April 12, 2019

Introducing John Avlon's Reality Check segment, John Berman said, "As the old saying goes, only two things are certain in life, death and taxes.

"You can add a third certainty to that list: Blue states that largely did not vote for President Trump, people there feel like they're paying a whole lot more in taxes. John Avlon with the Reality Check," he said.

"Monday is Tax Day, a date that strikes fear in the heart of most Americans. George Washington said no taxes can be devised which are not more or less inconvenient and unpleasant. He set the bar, but we can expect the tax code to be fair. This year, not so much. whether you see your taxes go up or down will depend on whether you live in a red state or blue state and that's by design," Avlon explained.

"First a little history. December 22nd, 2017, that's when President Trump's tax plan was signed into law. Kind of a Christmas gift to corporations and red state residents. Passed entirely along party lines. It cut taxes sharply for most Americans, raising the standard deduction, but in return it eliminated all personal exemptions, cut itemized deductions and here is the key part, it slashed the amount of state and local taxes you could deduct to $10,000, it limited the mortgage interest deduction and that's where the representation of the tax code became evident.

"Now, according to data from H&R Block, among states where refunds went up this year, the top ten are all red states. Among states where tax refunds went down, you guessed it, the top ten are all blue states. Notice a pattern? Let's dig a little deeper. Alabama's average SALT deduction was around $6,000 in 2016, the average deduction in New York nearly $22,000. How about Mississippi? That's about 6,400, California nearly 19,000. If you look at the entire map the story is the same, bright blue states are playing vastly more under trump's tax plan than ruby red states.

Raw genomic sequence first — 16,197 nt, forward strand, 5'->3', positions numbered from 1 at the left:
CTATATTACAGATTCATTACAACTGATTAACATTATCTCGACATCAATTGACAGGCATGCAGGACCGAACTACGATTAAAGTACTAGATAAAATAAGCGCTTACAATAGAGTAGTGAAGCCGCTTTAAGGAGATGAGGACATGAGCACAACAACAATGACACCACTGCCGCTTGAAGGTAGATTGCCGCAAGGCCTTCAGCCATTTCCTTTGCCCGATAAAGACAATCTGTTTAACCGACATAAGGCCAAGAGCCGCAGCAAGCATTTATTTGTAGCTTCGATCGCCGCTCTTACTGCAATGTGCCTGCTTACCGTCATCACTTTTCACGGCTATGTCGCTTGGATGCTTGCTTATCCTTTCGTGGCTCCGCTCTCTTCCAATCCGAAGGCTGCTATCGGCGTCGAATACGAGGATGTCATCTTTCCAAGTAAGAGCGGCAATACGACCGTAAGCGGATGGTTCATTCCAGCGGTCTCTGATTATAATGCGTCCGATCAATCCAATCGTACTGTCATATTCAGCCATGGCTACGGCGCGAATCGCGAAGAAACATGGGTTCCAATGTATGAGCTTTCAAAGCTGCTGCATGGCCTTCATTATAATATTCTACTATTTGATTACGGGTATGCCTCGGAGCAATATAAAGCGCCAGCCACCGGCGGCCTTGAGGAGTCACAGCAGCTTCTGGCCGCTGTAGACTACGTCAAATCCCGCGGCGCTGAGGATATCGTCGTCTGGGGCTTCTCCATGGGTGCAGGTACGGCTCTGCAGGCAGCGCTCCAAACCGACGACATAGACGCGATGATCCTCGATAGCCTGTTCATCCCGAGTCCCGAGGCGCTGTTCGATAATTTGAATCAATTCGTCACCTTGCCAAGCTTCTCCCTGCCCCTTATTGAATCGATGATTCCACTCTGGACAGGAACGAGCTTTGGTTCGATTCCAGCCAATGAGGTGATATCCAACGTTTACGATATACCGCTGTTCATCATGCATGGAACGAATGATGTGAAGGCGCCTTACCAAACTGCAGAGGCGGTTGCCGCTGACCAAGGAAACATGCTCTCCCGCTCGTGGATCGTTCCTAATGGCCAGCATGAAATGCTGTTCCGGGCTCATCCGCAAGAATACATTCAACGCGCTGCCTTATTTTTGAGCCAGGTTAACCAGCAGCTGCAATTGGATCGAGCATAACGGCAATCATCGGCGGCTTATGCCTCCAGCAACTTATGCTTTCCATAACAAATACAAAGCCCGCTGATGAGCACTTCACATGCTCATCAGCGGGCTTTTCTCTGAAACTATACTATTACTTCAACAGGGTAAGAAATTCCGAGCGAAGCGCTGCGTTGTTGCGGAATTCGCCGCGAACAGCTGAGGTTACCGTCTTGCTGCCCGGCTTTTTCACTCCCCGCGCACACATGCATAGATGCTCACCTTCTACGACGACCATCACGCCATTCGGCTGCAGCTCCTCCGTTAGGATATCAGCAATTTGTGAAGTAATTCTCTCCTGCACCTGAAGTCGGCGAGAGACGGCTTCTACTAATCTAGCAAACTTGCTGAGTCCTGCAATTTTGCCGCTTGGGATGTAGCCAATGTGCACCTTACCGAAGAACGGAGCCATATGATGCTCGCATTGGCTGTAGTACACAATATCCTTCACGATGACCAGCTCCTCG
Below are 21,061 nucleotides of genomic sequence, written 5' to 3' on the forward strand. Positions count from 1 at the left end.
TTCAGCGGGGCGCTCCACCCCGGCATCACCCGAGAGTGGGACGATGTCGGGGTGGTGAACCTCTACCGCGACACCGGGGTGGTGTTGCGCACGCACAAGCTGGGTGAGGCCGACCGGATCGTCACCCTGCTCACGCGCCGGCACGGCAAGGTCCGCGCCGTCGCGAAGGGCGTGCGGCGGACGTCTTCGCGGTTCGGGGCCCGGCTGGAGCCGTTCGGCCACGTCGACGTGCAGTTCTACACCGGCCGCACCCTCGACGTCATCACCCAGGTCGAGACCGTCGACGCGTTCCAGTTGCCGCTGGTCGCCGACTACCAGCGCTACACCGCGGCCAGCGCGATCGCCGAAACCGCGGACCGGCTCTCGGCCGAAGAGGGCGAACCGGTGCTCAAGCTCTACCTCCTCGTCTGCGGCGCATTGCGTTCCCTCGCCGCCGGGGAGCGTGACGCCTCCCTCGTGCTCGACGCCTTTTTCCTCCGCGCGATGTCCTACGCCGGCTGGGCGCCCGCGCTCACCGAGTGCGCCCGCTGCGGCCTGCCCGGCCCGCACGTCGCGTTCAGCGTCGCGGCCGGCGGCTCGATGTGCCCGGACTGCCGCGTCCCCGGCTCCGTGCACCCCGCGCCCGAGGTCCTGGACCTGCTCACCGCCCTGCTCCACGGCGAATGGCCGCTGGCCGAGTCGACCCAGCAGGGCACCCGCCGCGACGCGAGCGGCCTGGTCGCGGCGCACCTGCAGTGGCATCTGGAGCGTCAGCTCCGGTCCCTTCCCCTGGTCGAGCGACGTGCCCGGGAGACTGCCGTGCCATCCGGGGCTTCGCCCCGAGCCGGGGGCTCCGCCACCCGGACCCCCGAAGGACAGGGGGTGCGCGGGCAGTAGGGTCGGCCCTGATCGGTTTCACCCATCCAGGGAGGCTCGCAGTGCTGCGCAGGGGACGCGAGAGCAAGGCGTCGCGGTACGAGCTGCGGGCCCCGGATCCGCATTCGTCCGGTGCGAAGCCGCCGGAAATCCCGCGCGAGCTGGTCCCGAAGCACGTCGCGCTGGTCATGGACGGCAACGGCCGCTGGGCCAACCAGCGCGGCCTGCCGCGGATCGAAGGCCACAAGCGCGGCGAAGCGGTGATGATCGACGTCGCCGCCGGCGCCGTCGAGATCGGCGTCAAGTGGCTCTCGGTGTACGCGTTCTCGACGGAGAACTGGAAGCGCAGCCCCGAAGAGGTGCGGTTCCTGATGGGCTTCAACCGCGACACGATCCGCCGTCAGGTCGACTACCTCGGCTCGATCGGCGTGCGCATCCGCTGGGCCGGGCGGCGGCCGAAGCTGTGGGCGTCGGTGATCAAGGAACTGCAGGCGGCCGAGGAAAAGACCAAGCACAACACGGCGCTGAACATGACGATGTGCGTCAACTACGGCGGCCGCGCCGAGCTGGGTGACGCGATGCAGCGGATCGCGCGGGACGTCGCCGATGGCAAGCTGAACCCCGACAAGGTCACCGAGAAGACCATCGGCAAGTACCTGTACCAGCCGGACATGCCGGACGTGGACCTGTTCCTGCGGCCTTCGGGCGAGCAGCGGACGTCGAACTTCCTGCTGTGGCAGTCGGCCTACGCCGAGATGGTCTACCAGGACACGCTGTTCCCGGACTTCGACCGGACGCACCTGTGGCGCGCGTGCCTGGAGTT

"With population density, it's no surprise in areas where most Americans live it costs more to buy a house, and guess who is more likely to need a mortgage? Again, red states deduct while new states are stuck. this has become known as the blue state triple whammy because Trump's tax code has made it more expensive to buy a home, more expensive to own a home and harder to sell your home.

"New York Governor Andrew Cuomo, who is suing Trump along with three blue states, put it this way: 'If your political goal is to help Republican states and hurt Democratic states, this is exactly the way they do it.'

"But guess who does even better under Trump's tax code? The same industry in which Jared Kushner's company bought a white elephant of a building at a record price right before the market crashed, almost defaulted on a billion-dollar loan, and is still worth around $3 million and paid little or no federal income taxes in at least seven years.

"The loopholes are wider and sheltering income easier than ever before. As for the rest of us, only 17% of taxpayers say they expect to see a tax cut this year. President Nixon said never make taxation popular, but we can make it fair. With the politically weaponized tax code that punishes blue states, President Trump has failed at both.

"And that's your reality check."

He didn't get into it, but retail businesses normally get a big bump after the tax refunds come in. This year, it's not there, and it's just another sign that we'll be headed into a possible recession, thanks to Trump's insane economic policies. Yay!

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